The Indianapolis Newspaper Guild Local 70 filed a grievance Nov. 9 on behalf of fired Indianapolis Star editorial writer RiShawn Biddle.
Guild officials expect to meet with Star management this month to discuss Biddle's dismissal. Biddle was fired Oct. 31 by the Star for using a racial slur in reference to City-County Council President Monroe Gray in an online blog.
"We're acting to protect the contract, and due process," said Abe Aamidor, a Star reporter and guild president. "We're not defending RiShawn's blog post."
Guild members will argue that Biddle's actions were not "just cause" for his termination.
"We're being very legalistic," Aamidor said. "According to the terms of the contract, we don't see just cause."
The pejorative line that got Biddle into trouble was: "[Monroe Gray's] act, more Zip Coon than honorable statesman, epitomizes the lack of seriousness some black politicians show in their work; it's just inexcusable."
The blog posting also ran under the headline, "Didn't coonery end with slavery?"
The term "Zip Coon" refers to a song dating back almost two centuries that was often depicted being performed by a black-faced character.
"What we're asking for is a progressive disciplinary response," Aamidor said.
Star management isn't likely to give up any ground on Biddle's firing.
"We feel we've handled the matter appropriately," Star Editor Dennis Ryerson said. "We're very confident of the actions we took in dealing with this."
Biddle said in three years at the Star he was never before disciplined and always received positive annual reviews and pay raises.
"While I regret my use of a certain comparison and will be more judicious in my choice of words in the future, the piece which led to my no longer working for the Star was no different in tone and stridency than the numerous other pieces I had written over the past three years," Biddle told IBJ. "My role, after all, was to call attention to the problems facing this city, especially the black community ... ."
Joseph N. Boyce, a retired senior editor with The Wall Street Journal, who now teaches journalism at IUPUI, thinks the Star overreacted.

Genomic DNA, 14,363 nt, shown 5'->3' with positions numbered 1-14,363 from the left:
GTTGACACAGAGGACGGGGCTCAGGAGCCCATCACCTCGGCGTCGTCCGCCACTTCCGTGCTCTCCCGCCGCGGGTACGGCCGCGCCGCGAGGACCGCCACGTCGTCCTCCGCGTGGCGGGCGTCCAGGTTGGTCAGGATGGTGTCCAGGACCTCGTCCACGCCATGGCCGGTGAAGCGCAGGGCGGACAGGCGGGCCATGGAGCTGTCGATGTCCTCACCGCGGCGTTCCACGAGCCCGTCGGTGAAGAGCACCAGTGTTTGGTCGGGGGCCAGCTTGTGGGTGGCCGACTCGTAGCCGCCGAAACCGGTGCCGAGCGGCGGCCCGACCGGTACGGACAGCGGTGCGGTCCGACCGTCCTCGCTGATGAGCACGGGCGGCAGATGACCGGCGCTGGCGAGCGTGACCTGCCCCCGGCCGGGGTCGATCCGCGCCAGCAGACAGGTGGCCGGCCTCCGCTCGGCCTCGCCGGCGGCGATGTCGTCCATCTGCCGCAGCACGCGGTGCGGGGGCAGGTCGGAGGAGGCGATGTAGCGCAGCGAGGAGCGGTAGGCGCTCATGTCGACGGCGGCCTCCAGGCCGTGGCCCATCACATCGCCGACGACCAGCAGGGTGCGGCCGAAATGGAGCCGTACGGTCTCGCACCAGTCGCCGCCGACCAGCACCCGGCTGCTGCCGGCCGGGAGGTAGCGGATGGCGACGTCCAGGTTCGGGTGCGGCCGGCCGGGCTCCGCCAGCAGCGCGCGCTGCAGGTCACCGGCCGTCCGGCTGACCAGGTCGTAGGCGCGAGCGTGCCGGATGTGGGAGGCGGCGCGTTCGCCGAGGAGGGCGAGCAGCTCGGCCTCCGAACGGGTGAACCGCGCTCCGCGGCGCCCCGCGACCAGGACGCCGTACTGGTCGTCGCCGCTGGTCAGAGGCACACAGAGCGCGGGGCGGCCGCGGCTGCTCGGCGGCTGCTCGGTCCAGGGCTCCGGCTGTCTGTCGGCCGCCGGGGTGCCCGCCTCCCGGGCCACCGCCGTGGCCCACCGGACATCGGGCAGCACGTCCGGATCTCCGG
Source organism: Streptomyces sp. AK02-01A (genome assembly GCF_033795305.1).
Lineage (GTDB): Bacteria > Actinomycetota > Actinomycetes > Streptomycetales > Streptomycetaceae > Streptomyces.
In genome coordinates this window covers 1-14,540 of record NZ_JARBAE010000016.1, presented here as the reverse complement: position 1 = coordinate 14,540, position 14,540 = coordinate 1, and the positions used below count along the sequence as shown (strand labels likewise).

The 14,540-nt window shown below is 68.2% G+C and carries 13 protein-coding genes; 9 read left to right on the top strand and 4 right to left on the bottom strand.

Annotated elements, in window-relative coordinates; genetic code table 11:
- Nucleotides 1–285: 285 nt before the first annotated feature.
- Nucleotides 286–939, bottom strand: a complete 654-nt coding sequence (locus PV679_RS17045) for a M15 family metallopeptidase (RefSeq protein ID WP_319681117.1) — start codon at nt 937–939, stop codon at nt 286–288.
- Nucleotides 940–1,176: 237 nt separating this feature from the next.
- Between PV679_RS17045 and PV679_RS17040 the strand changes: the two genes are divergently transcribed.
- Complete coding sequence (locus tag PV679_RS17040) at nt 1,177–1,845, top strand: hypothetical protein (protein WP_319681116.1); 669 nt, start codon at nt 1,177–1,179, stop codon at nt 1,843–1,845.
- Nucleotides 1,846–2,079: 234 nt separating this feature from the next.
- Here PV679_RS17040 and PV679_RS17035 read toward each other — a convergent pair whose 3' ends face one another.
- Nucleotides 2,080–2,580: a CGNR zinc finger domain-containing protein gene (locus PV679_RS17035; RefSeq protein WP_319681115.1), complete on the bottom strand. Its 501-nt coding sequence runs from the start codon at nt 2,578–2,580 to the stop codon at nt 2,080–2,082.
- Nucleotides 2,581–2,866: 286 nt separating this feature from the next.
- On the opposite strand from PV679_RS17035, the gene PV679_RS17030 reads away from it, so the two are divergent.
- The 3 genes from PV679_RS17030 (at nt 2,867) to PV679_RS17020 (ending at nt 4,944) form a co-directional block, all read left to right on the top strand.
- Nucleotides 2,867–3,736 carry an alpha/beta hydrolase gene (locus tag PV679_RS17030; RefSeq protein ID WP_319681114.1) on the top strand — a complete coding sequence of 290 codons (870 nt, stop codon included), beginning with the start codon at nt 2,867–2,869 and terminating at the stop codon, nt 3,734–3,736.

"If it's true there had been no other disciplinary action taken against [Biddle], I would go along with the union's point," said Boyce, who is black.
Boyce thinks Biddle should have been suspended two weeks without pay. After that, Boyce said, Star editors should have met with Biddle to assure he understood the seriousness of his mistake.
Boyce also said Star management bears some responsibility for not more closely scrutinizing staff-generated postings before they go online.
Guild officials are also unhappy that Ryerson discussed the matter at a Nov. 1 news conference called by the Marion County Democratic Party and attended by Mayor Bart Peterson; state Rep. William Crawford, D-Indianapolis; and other elected officials and leaders from the city's black community.
"That's a professional issue," Aamidor said, but not one the Guild plans to raise formally.
Boyce thinks Ryerson's actions at the news conference were inappropriate. He said Ryerson should have dealt with the matter in-house first, then written about the issue and corrective measures in the newspaper before discussing it elsewhere.
"You know a lot of people will see that, and think, 'We got this sucker under our thumb,'" Boyce said. "What RiShawn did was not right, but by making a public statement in a situation like this, you make yourself vulnerable as an editor.
"The newspaper is supposed to serve the community, not be run by the community."
The guild is prepared to ask to have Biddle reinstated to his position. A more likely scenario would be to cut a deal to get Biddle a severance package.
If guild officials and Star management can't come to an agreement, the union has the option of requesting binding arbitration.
Biddle, 33, formerly worked for Forbes Magazine and the Los Angeles Business Journal.